Drinking water advisory lifted for city of Parchment and Cooper Township

PARCHMENT, Mich. -- Kalamazoo County officials said they have lifted the drinking water advisory in the city of Parchment and Cooper Township a month after record levels of PFAs, or contaminants, were found in it.

"Today is spectacular day," said Kalamazoo County Sheriff Richard Fuller during a press conference. "When we look at where we were a month ago and where we’re at today, there’s a huge difference."

The Kalamazoo County Health and Community Services Department, along with the Michigan Department of Environmental Quality and other agencies said that the Parchment water supply now meets the EPA Lifetime Health Advisory Level. They said  that the municipal drinking water now falls into EPA guidelines.

"Let me start by saying 'thank you' to the residents of Parchment Township for their patience during this," said Gov. Rick Snyder. "This is a very trying time. It took time to get information and a lot of action to happen and I do appreciate that."

On July 26, officials found high levels of PFOs and PFAs in Parchment's municipal drinking water, which are contaminants found in household products and fire-fighting foam. An advisory was immediately posted. Since then, 1,200 cases of bottled water had been distributed daily to area residents in the affected area.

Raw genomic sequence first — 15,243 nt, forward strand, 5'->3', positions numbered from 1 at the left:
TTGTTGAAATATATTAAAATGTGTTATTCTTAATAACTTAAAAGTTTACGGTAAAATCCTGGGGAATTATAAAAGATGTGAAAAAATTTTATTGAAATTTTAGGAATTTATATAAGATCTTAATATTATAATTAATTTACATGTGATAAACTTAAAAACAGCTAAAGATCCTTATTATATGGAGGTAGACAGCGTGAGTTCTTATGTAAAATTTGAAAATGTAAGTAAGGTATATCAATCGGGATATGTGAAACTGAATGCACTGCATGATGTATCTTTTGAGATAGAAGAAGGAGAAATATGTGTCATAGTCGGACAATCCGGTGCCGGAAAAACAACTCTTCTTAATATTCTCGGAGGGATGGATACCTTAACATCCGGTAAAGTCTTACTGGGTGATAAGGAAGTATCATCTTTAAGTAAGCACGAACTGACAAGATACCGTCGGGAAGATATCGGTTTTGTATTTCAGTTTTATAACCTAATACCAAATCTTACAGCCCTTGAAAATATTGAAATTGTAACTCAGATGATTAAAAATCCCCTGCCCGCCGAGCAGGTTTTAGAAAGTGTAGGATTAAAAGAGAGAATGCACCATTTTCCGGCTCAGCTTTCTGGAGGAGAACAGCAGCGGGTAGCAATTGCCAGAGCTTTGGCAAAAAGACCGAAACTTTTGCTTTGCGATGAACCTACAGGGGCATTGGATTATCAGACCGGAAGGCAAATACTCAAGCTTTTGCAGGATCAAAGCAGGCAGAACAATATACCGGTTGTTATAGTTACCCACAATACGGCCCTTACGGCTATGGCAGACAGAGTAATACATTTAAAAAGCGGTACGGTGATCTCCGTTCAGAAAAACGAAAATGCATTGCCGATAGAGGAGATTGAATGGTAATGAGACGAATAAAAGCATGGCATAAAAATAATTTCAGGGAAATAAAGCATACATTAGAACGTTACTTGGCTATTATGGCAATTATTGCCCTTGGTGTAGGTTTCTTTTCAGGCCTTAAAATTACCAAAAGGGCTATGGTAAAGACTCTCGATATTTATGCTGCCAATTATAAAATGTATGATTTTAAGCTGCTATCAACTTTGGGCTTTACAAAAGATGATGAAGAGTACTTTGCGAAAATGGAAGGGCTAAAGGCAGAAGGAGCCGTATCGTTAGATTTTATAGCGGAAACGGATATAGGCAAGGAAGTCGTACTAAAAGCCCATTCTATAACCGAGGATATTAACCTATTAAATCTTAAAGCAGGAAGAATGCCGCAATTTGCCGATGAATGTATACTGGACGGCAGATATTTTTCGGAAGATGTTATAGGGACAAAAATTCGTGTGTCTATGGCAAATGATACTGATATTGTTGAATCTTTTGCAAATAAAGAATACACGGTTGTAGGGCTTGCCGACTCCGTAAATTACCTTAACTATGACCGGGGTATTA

"By any estimate, this has been a textbook of how to get things done," said Congressman Fred Upton. "It really has been."

Officials from several agencies also worked to switch Parchment city's water supply to Kalamazoo's. Sen. Margaret O'Brien said they've also been testing private wells including the old and abandoned paper mill, which many residents believe is the source behind the water crisis.

"We’re continuing to wait for test results to come back," said Sen. O'Brien. "There have been three different sites that have been tested including the paper mill."

Sen. O'Brien was one of the first people to inform Congressman Upton about the issue  when it first happened, he said.  Next week, when the House returns, Upton said he's  going to meet with the Energy and Commerce Committee to look at all communities to ultimately make sure everyone has safe water.

"We’re not done," he said. "We’re looking for additional input and maybe looking at additional legislation as well to make sure that every community regardless of their size is going to be safe."

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